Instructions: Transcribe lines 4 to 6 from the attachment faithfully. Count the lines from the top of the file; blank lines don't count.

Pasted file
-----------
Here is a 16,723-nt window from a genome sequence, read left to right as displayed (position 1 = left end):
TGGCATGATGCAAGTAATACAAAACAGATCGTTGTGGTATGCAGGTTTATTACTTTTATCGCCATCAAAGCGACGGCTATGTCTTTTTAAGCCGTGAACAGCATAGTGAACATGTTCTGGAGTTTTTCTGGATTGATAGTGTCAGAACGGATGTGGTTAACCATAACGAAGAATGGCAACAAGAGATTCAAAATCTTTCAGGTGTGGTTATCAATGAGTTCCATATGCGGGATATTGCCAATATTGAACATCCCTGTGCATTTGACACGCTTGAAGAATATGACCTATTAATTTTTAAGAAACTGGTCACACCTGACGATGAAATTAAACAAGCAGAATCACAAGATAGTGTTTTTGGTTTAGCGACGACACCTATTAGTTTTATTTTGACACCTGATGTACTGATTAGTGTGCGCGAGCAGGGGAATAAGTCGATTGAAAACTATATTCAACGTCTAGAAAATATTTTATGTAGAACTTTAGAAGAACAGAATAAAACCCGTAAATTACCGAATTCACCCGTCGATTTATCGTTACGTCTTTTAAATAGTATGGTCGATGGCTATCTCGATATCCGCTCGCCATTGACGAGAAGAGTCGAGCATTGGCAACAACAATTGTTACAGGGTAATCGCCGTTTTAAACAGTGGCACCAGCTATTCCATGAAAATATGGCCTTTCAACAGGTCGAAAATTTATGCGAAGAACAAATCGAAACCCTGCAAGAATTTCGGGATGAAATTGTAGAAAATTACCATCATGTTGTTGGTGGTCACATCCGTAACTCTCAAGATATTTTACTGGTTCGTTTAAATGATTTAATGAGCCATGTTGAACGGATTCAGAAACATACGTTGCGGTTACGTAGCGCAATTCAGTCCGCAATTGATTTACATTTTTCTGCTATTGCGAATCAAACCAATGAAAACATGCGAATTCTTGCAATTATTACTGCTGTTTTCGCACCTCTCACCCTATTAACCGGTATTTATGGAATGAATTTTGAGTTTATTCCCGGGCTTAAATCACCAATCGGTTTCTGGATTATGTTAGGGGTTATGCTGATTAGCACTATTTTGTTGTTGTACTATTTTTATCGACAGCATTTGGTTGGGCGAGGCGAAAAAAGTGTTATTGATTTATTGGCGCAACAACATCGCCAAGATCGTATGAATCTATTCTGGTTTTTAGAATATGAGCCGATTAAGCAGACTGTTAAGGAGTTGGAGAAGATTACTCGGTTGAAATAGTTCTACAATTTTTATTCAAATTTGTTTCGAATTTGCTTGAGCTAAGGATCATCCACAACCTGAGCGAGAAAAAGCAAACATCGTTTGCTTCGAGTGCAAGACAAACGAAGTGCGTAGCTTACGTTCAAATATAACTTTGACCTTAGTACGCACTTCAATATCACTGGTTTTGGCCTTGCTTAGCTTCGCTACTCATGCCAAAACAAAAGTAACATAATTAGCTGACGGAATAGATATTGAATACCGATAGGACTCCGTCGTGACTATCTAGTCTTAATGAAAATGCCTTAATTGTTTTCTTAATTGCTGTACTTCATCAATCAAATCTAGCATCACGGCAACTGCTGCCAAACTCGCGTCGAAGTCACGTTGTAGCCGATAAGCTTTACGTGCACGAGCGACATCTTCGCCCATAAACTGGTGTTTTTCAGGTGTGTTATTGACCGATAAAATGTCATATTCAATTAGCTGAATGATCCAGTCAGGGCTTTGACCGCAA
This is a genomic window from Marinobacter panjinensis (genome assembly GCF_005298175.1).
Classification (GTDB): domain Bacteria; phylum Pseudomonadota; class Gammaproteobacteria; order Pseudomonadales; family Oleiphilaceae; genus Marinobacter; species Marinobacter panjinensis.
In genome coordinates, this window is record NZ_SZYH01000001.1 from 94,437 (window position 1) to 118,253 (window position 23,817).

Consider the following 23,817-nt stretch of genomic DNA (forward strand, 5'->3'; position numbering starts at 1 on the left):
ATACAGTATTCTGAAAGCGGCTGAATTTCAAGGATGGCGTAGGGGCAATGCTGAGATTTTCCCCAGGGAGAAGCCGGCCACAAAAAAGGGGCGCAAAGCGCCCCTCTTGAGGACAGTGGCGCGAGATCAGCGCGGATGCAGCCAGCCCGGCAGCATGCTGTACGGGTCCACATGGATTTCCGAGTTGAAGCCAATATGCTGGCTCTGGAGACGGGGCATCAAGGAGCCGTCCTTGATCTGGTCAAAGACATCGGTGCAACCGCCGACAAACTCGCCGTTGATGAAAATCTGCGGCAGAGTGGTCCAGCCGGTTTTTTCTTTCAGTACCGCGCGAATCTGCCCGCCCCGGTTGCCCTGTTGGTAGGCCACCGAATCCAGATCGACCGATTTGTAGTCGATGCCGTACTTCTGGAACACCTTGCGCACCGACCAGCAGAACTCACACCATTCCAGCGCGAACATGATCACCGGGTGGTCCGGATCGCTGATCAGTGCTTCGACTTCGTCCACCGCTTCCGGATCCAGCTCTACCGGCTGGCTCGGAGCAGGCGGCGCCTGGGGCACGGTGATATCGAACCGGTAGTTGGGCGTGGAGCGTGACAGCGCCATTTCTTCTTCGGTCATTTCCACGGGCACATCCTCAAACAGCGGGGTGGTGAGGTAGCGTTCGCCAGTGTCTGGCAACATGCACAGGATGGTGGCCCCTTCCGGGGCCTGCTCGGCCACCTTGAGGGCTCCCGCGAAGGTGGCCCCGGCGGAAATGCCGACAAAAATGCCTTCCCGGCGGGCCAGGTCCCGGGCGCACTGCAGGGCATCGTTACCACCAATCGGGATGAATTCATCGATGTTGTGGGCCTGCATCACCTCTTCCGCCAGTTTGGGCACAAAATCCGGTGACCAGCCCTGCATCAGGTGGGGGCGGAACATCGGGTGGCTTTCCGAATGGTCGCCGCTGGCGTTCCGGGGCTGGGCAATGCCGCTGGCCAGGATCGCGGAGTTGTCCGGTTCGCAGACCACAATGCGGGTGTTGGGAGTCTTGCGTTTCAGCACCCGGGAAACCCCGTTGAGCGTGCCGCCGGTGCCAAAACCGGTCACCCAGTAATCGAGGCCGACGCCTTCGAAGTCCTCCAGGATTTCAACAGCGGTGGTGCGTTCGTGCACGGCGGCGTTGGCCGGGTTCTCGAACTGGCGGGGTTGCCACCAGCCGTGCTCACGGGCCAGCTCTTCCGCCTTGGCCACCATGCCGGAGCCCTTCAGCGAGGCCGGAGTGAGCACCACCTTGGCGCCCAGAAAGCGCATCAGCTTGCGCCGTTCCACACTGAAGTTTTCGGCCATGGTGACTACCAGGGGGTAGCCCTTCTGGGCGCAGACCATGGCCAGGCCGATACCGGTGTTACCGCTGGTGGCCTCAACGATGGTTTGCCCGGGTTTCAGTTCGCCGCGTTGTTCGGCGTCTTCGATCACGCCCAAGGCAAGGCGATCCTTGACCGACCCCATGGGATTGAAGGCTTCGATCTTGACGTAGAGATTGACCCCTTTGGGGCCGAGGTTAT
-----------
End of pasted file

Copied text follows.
Classification (GTDB): domain Bacteria; phylum Pseudomonadota; class Gammaproteobacteria; order Pseudomonadales; family Oleiphilaceae; genus Marinobacter; species Marinobacter panjinensis.
In genome coordinates, this window is record NZ_SZYH01000001.1 from 94,437 (window position 1) to 118,253 (window position 23,817).

Consider the following 23,817-nt stretch of genomic DNA (forward strand, 5'->3'; position numbering starts at 1 on the left):